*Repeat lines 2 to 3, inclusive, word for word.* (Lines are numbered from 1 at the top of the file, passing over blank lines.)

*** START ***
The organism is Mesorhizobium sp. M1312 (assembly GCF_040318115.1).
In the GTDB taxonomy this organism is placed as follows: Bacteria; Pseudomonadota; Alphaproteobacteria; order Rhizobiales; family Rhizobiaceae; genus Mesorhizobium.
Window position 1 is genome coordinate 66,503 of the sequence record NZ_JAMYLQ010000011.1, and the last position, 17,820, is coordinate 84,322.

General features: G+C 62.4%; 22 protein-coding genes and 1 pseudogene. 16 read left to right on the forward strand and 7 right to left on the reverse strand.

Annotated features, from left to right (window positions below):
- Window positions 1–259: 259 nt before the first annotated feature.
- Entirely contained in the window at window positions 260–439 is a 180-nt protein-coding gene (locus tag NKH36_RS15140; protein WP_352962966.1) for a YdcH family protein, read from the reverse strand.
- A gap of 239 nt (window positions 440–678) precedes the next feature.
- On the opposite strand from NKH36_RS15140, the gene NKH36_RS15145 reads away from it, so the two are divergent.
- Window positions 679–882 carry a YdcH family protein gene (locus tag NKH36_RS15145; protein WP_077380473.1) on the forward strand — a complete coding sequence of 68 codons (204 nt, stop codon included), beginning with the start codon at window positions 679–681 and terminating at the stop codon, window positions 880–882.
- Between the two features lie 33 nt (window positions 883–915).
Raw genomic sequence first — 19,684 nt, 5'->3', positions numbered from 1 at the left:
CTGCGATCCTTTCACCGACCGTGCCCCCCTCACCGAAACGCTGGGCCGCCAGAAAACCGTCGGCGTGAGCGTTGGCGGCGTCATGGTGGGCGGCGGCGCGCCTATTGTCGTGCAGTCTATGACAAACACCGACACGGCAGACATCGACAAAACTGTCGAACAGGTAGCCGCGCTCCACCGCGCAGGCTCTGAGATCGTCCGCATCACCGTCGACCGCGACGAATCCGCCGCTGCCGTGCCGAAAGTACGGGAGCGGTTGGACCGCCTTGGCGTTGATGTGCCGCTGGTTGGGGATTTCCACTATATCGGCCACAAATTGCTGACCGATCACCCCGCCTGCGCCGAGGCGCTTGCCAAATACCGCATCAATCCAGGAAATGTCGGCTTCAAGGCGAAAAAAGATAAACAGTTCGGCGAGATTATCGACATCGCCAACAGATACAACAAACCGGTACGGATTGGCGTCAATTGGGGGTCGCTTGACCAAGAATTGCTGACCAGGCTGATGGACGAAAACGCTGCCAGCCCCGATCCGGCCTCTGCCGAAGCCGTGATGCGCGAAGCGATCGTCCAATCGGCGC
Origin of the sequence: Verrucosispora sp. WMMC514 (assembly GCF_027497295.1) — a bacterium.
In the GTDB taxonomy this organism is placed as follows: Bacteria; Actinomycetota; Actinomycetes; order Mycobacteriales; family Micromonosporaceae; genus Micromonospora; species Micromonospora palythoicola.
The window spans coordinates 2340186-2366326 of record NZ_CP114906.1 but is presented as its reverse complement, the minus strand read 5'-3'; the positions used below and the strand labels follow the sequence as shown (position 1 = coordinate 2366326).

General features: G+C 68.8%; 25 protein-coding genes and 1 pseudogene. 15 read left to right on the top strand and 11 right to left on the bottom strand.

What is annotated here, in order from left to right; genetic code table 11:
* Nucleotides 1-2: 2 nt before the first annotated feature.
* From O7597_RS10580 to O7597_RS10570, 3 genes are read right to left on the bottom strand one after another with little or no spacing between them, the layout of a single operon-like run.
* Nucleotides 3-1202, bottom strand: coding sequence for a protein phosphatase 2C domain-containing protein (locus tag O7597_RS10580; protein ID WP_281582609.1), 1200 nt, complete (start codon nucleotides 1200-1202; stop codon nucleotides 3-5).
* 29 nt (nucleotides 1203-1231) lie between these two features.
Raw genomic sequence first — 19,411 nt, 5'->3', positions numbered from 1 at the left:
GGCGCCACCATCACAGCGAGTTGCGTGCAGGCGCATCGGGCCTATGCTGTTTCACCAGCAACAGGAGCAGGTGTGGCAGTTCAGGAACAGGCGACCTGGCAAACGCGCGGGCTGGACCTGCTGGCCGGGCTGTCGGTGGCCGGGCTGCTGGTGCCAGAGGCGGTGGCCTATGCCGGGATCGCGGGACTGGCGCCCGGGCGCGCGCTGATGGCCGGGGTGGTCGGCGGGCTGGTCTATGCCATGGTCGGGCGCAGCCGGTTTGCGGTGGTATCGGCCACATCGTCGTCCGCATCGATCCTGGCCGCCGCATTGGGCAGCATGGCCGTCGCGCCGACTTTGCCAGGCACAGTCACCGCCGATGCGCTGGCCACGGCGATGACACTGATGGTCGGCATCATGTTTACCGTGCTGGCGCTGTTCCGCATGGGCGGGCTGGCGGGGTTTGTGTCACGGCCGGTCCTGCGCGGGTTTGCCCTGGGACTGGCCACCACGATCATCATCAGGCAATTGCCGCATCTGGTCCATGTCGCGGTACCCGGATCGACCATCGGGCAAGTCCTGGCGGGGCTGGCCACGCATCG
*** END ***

In the GTDB taxonomy this organism is placed as follows: Bacteria; Pseudomonadota; Alphaproteobacteria; order Rhizobiales; family Rhizobiaceae; genus Mesorhizobium.
Window position 1 is genome coordinate 66,503 of the sequence record NZ_JAMYLQ010000011.1, and the last position, 17,820, is coordinate 84,322.